What is Reenacting?

Military reenacting is sort of an "interactive history lesson" for spectators and participants alike. Unlike history books or documentary films, reenacting attempts to provide first-hand experiences of the wide variety of military equipment, the monotony of camp and garrison, and the tragedy and violence of combat.

Reenacting is not a recent innovation. Revolutionary War reenactments were staged in commemoration of the U.S. Centennial in 1876 and numerous Civil War reenactments were staged for (and in some cases, by...) veterans around the turn of the century. The only major change in the philosophy of reenacting over this course of time has been the shift in emphasis away from spectacle and towards historical accuracy. This new emphasis was also the catalyst for the development of "Living History." Unlike reenactments, living history programs are not centered around mock combat; the main purpose of living history is education. Historical accuracy and safety are indeed the most important aspects of modern reenacting.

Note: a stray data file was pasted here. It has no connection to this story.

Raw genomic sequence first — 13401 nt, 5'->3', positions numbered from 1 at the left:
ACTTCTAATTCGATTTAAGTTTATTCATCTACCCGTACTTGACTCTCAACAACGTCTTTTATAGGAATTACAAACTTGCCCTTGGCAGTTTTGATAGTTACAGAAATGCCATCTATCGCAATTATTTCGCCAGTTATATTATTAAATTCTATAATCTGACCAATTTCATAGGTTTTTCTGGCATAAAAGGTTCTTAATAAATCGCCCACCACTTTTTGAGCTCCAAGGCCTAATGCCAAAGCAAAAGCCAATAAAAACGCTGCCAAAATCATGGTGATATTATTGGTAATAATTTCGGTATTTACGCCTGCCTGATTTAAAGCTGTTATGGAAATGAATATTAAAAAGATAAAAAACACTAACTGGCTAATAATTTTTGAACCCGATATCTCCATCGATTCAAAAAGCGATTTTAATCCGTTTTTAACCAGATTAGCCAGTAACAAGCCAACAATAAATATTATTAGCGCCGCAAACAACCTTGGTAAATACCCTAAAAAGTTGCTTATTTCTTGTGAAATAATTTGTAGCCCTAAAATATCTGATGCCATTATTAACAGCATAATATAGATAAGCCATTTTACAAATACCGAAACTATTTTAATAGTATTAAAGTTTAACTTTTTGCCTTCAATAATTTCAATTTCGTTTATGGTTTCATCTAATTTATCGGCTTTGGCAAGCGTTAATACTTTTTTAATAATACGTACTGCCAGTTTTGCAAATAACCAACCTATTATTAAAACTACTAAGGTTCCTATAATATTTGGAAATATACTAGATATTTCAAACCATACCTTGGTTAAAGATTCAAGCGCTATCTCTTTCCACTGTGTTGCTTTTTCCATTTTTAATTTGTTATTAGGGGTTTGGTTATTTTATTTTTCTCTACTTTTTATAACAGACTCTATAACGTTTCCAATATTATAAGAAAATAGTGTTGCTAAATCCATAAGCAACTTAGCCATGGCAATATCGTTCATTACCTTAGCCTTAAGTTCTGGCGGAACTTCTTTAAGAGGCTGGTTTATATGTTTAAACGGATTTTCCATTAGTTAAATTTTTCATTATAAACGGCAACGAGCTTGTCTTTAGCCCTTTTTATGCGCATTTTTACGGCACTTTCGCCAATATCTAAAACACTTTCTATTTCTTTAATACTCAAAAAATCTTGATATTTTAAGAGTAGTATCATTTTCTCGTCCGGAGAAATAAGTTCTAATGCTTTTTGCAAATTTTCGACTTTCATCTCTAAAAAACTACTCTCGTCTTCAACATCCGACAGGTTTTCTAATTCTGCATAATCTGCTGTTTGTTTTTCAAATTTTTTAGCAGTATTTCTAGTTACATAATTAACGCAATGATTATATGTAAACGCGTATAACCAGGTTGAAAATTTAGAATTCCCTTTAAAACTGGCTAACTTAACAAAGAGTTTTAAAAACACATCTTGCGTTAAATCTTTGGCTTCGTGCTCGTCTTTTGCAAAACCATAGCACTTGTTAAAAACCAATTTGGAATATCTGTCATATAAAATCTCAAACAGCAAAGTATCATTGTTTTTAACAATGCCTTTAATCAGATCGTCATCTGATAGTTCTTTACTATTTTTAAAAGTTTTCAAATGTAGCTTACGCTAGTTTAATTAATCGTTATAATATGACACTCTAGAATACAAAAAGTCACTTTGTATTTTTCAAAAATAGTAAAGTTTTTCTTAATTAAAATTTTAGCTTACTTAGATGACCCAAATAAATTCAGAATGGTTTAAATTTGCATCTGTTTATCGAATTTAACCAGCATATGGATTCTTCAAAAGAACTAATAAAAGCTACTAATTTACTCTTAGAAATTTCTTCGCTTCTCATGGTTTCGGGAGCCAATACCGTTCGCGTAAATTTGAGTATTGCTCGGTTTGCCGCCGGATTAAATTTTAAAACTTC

The majority of today's participants have a devout interest in the historical periods that they portray, and they work hard to recreate the soldiers of yesterday as realistically as possible. To do such a re-creation correctly requires diligence and a lot of research. Safety is especially vital since various pyrotechnic devices are used to simulate the weapons of an actual battle.


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This page last updated: Freitag, 12. Februar 2016/10:19:56
©1997-2016, M. Wise--Please just ASK before using anything on this site.
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